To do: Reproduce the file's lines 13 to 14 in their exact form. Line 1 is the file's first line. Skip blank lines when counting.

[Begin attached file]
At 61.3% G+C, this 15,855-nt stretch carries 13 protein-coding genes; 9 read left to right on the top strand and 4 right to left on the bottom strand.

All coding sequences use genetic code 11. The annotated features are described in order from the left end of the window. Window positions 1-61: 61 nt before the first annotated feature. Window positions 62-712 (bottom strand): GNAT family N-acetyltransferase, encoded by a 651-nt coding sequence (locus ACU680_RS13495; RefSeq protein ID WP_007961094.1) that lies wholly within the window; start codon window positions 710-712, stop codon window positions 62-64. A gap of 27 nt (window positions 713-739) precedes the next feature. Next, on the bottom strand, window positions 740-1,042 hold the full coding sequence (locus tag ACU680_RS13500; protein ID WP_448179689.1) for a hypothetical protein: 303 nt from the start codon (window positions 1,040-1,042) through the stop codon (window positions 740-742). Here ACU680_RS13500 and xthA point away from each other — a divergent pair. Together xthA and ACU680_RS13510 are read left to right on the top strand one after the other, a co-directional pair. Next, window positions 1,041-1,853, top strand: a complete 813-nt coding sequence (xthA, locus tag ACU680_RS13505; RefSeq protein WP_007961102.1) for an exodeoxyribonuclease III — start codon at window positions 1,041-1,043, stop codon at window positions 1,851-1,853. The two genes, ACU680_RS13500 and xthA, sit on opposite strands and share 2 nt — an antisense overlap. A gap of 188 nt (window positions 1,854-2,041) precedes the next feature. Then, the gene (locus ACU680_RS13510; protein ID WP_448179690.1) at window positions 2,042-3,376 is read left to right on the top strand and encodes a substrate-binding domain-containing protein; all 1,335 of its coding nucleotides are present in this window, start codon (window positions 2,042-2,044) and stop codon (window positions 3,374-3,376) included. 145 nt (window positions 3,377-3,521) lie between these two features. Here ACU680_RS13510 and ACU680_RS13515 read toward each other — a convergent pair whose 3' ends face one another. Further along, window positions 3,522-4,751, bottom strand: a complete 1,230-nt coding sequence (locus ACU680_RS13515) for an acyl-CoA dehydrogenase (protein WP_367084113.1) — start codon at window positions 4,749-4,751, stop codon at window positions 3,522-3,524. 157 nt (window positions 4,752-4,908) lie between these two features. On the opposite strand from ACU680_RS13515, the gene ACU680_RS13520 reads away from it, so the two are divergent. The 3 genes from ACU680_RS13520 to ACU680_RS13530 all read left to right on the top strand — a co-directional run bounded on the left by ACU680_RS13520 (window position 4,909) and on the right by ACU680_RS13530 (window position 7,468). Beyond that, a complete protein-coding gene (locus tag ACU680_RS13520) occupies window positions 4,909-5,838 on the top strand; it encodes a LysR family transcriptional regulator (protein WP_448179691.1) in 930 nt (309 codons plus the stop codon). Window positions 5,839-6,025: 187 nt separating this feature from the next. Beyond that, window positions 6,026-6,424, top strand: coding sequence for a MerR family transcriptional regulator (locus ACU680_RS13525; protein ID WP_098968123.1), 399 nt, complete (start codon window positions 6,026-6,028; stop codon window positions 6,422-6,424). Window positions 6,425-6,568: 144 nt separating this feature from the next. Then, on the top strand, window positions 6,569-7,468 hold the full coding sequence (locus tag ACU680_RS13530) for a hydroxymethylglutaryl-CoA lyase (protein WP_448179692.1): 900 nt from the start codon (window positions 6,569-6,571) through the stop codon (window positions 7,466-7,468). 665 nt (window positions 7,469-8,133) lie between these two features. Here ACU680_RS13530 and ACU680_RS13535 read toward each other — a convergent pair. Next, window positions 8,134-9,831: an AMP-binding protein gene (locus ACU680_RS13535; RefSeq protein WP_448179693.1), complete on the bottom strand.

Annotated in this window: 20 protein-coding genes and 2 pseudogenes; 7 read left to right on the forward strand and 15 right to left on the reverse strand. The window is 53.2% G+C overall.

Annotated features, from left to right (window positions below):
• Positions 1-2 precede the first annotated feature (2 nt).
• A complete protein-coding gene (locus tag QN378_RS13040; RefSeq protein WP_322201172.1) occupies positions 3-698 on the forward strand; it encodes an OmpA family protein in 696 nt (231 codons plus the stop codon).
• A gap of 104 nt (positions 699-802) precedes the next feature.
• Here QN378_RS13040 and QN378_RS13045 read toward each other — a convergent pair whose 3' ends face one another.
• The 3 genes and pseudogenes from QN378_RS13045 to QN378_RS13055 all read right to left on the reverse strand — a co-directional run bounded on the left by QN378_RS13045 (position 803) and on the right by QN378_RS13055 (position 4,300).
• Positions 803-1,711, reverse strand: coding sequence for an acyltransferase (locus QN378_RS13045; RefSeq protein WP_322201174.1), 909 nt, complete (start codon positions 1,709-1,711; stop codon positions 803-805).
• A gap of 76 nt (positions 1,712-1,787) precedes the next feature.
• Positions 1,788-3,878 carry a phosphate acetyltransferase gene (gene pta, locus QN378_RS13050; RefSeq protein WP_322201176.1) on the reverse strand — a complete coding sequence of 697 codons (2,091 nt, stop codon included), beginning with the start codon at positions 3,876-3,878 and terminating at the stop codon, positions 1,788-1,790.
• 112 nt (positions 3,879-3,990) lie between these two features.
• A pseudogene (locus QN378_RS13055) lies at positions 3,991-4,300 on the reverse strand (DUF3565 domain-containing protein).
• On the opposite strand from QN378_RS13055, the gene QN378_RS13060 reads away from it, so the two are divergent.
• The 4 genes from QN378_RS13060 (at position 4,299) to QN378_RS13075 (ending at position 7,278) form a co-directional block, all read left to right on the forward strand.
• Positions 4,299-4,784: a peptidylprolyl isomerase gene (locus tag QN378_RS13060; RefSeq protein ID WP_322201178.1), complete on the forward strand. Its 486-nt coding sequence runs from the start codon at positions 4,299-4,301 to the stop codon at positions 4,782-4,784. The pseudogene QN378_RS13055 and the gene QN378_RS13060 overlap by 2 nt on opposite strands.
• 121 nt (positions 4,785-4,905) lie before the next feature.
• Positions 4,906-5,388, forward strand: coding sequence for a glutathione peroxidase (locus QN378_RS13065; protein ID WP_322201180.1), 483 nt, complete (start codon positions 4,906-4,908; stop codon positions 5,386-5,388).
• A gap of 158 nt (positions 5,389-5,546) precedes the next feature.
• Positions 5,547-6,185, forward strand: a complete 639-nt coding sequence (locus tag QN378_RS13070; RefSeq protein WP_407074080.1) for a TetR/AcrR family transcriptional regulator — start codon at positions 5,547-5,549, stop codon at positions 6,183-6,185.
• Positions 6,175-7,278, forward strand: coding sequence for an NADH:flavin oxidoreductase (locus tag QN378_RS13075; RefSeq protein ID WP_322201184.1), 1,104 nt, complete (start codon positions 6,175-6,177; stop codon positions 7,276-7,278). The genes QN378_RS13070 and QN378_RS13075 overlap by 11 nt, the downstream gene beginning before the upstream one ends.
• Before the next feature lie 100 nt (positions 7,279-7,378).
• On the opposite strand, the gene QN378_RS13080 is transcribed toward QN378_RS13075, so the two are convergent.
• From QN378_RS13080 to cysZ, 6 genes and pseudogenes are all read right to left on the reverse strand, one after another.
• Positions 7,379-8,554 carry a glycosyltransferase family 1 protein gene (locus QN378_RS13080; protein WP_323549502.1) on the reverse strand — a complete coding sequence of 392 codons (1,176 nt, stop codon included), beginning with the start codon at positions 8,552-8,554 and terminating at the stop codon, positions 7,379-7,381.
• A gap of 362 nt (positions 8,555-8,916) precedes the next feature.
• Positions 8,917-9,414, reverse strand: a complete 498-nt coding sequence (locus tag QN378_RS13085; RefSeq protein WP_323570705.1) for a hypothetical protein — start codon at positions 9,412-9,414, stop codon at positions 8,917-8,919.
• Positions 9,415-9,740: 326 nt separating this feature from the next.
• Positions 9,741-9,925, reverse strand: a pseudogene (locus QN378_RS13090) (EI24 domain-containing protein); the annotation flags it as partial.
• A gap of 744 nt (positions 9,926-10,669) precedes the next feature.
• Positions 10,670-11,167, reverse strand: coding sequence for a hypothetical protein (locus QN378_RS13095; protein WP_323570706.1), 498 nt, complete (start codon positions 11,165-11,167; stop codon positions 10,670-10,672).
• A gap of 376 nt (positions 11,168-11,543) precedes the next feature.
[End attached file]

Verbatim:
• 112 nt (positions 3,879-3,990) lie between these two features.
• A pseudogene (locus QN378_RS13055) lies at positions 3,991-4,300 on the reverse strand (DUF3565 domain-containing protein).